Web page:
Published November 14 2010
Ross: Patriotic blather spills bloodWhat do you think former President George W. Bush in his new memoir, “Decision Points,” claimed was “the all-time low” of his presidency? Not finding those elusive weapons of mass destruction? Waging war on Iraq, which had nothing to do with 9/11? Perhaps the dawning realization that his war created tens of thousands of American casualties, at least 10 times that number of Iraqis, and millions of refugees, all for a lie (or “mistaken” intelligence)?
Oh dear, no. What really rankled Bush was Kanye West’s accusation that he was a racist. Talk about a low blow. And now members of the military have an idea of what Bush thinks of them and their suffering for his war. Their deaths, and the broken minds and bodies of many of those who have returned, rank somewhere below Bush’s feelings getting hurt by a buffoonish pop entertainer.
’Twas ever thus. Soldiers are the pawns of the powerful, and their loss means little to our leaders. Does anyone think that Bush, or Dick Cheney or Donald Rumsfeld, rolling in his millions of dollars, has lost a minute’s sleep over the Americans killed (much less the Iraqis) in this and other dishonest wars?
We’re assaulted these days with such blather about patriotism and ridding the world of bad guys. Where exactly is the president authorized to spend our children’s blood and our money seeking foreign monsters to destroy, monsters who pose no threat to us? Congress has no more spine to stop the warmongering than the Roman Senate did the Caesars; America has fought but two defensive wars in the past 100 years, and even those exceptions must be heavily qualified. Since the GOP has joined the Democrats in forming the War Party, there is no major party for us to turn to in order to halt the nonstop wars.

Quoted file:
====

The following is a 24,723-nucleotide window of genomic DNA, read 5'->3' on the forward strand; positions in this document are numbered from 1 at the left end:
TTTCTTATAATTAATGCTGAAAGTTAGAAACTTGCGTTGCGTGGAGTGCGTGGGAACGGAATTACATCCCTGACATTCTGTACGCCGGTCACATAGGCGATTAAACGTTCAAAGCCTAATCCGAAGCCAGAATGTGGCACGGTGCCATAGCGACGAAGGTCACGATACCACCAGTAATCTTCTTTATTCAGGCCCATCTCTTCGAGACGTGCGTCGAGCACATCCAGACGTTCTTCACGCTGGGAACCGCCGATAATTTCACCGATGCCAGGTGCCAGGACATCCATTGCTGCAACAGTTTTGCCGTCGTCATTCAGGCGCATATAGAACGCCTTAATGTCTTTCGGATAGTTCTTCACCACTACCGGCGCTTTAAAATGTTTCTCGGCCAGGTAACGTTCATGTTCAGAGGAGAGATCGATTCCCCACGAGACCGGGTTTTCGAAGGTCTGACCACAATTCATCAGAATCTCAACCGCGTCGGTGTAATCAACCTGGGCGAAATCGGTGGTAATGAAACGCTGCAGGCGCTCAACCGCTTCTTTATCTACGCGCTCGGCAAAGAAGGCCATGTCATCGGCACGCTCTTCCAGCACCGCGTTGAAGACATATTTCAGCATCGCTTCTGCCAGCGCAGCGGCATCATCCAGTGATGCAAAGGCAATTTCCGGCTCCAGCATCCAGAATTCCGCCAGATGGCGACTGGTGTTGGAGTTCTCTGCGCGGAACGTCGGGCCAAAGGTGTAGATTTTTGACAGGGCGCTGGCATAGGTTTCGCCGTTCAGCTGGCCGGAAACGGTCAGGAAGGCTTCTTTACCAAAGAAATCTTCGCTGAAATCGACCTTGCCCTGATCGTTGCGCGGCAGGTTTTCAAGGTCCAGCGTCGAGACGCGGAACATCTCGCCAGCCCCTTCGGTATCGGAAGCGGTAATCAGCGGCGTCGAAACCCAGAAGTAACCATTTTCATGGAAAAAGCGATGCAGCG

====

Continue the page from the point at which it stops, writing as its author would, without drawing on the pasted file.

It didn’t start with Bush, of course. Richard Nixon said he wouldn’t be the first president to lose a war. Too bad about all those GIs who had to die for his pride. But at least they died for their country, right? Former President Lyndon Johnson, who was equal parts lunatic and imbecile, said he felt bad for all the men he sent to their graves in Vietnam but claimed it was that or World War III. Oddly enough, we lost the Vietnam War, but the world rolls on.
We’re told if we can’t revere the president, then we should revere the office. Why? This automatic subservience is not only shameful for Americans to adopt, but a one-way ticket to executive abuses of our lives and fortunes, and a contraction of our liberties and rights. Servicemen are told they’re helping the countries they bomb, but they’re not, and America’s security worsens.
To Americans I say: Go ahead and offer your children to the gods of needless war. The gods won’t appreciate your sacrifices, but they’ll be glad for the fresh blood anyway.
Nelson is a Fargo postal worker and regular contributor to The Forum’s commentary page.